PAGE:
The first thing a viewer notices about Daniel Mrgan’s solo exhibition at Bluelucy is that the show has been staged like an immersive book. If you don’t mind following a polite request, you’ll stroll from left to right around the gallery reading framed texts and seeing illustrations of Sir Dr. Admiral Rupert Xavier, the exhibition’s fictional and acutely neurotic protagonist. As a complement to Sir Rupert’s anachronistically hip style (he sports high-waisted pants, suspenders and a formidable mustache), a ragtime-ish soundtrack circulates over speakers in the gallery. A wall-mounted sculpture of the character’s head permits visitors to duck inside his noggin, literally.
The second thing a viewer notices is that Sir Rupert’s destinations remain largely un-pictured in the work on view. Granted, they’re fantasies— the exhibition title, Sir Dr. Admiral Rupert Xavier's Paper Plane Flights to Exotic Mind Destinations, makes that pretty clear — but only once does one of Mrgan’s brightly colored ink drawings provide an image of a mind destination. The rest of the narrative, which unfolds more than 30 works including texts, drawings, wood burnings and sculptures, tells a story not so much about adventures as about the two psychic forces that govern Sir Rupert’s life: the anxieties that constrain him and the imagination that sets him free.
“The inner world is to me the most interesting world to explore,” Mrgan explained when I met him for lunch last week. “That’s one thing I can definitely say about my art. I’m more interested in someone who is sitting quietly than somebody who is jumping around.”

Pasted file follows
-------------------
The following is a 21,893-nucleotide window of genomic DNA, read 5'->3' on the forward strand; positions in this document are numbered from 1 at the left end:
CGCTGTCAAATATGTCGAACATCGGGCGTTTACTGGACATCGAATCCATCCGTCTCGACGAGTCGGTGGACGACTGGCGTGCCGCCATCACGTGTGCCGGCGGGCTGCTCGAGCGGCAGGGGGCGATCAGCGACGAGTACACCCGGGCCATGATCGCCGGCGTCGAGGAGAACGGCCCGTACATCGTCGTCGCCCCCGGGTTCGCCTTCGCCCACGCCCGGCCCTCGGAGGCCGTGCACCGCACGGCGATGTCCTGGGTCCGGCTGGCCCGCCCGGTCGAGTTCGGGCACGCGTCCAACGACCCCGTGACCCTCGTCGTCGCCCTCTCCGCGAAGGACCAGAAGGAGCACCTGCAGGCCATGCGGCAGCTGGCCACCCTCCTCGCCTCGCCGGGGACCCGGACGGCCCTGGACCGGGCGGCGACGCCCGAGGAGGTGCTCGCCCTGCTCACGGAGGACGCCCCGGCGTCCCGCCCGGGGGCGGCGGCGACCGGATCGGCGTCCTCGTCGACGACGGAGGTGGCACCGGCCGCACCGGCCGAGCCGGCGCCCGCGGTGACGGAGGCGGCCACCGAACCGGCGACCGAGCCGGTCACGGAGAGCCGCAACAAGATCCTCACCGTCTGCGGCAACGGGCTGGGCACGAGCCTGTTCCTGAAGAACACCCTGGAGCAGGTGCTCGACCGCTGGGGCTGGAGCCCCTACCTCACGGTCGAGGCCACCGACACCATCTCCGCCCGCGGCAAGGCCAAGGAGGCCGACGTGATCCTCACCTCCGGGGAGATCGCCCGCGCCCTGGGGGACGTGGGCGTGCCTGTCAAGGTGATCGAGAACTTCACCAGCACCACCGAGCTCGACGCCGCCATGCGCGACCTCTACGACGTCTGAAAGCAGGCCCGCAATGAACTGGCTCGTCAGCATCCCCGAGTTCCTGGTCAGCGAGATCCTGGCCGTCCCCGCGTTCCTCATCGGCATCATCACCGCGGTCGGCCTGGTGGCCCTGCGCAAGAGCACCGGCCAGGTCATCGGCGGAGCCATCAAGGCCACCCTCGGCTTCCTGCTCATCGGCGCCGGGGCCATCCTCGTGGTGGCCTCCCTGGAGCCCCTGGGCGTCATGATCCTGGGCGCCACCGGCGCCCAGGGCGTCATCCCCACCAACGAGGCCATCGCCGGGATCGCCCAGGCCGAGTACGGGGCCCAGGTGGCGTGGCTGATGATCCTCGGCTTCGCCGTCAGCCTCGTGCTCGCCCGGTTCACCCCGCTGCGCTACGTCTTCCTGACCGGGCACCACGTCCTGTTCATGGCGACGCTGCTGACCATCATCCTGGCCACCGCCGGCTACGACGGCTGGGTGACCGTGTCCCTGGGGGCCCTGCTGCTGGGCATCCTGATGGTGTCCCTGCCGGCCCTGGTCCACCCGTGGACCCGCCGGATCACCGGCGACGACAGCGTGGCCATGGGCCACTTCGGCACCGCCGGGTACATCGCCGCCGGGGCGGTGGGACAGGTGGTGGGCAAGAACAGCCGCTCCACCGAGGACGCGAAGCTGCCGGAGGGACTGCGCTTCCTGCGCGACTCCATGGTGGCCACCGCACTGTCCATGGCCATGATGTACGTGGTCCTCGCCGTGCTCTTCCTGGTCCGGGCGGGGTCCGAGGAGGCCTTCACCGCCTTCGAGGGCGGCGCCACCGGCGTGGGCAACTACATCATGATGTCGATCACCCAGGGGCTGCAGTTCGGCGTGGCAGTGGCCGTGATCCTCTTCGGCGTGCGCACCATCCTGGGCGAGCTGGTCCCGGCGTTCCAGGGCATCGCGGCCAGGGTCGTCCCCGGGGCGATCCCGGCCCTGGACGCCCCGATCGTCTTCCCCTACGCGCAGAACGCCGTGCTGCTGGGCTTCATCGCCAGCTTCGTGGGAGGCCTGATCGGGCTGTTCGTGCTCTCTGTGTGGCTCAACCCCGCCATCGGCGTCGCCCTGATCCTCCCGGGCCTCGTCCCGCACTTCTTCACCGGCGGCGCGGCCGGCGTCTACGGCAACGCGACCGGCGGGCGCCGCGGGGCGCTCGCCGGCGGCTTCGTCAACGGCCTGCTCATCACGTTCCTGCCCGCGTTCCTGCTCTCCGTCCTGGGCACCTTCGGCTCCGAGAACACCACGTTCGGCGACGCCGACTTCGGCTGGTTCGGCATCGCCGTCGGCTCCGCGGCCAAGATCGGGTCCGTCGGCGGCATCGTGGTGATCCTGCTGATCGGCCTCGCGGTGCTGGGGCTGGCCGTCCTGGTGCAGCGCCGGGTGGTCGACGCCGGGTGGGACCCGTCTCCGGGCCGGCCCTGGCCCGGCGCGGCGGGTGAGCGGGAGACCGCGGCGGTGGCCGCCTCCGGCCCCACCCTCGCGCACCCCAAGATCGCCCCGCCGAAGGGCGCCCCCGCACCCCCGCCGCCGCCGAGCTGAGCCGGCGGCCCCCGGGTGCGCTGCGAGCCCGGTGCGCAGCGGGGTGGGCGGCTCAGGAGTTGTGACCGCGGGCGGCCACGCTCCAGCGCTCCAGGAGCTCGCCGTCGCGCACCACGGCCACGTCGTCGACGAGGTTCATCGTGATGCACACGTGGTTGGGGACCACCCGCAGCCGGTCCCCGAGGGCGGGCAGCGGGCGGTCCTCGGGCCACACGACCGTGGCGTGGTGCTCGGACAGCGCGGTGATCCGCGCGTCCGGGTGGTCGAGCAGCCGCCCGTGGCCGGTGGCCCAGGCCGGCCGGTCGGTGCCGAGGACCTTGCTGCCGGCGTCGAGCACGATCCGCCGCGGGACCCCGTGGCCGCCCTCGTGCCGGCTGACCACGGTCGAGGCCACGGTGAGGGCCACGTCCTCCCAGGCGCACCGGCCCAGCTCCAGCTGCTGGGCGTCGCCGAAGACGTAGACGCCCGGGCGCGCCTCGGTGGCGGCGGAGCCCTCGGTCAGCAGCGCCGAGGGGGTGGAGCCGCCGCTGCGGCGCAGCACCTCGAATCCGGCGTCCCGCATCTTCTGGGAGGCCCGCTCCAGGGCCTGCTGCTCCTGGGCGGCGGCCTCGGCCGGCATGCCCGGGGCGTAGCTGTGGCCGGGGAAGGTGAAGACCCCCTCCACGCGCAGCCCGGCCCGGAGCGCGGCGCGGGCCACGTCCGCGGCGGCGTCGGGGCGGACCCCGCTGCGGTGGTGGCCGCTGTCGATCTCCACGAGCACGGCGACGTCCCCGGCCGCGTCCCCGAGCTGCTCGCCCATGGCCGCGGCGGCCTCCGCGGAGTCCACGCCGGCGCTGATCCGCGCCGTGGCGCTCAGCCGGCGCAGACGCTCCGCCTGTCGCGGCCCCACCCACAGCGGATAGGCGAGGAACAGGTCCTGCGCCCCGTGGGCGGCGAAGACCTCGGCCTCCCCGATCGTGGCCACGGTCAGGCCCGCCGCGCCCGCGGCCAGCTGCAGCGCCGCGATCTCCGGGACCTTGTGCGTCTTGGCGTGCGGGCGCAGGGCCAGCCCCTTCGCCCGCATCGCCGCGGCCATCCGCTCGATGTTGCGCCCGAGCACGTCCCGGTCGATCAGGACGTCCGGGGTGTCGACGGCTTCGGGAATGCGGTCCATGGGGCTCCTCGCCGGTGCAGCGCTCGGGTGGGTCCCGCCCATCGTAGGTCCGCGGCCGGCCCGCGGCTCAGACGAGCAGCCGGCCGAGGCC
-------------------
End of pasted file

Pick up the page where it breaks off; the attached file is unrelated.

The exhibition is a strong outing for Mrgan, who has become somewhat of a mainstay in St. Pete art shows (Bluelucy, C. Emerson Fine Arts and the Dunedin Fine Art Center have all exhibited his work) despite being not particularly prolific by choice. A whole solo exhibition is a rare treat from a guy who has devoted most of his time to building a career as a graphic designer since moving from Croatia to Pinellas County at 21 — he’s 36 now and lives in St. Pete — and who regards art as an introspective exploration best pursued after practical concerns like paying the bills have been dispatched.
“I create what I feel like creating,” Mrgan says. “I like to make art to have fun, so if it’s something my livelihood depends on, it’s not fun anymore — it’s a job.”
Mrgan wound up in Clearwater after a tumultuous adolescence under the shadow of war in Yugoslavia. His mother and father, who ran a butcher shop in a hotly contested Croatian city near the Serbian border, fled briefly to Berlin— leaving Mrgan and a younger brother behind to finish high school— before the family received refugee visas to the U.S. Their move marked the end of a surreal decade when armed conflict co-existed with an otherwise civilized eastern European standard of living in Croatia, Mrgan says. His stories about the experience, like one of venturing outside to salvage a ping pong table at age 12 with his brother and being fired at by a cannon, are the stuff of a graphic novel.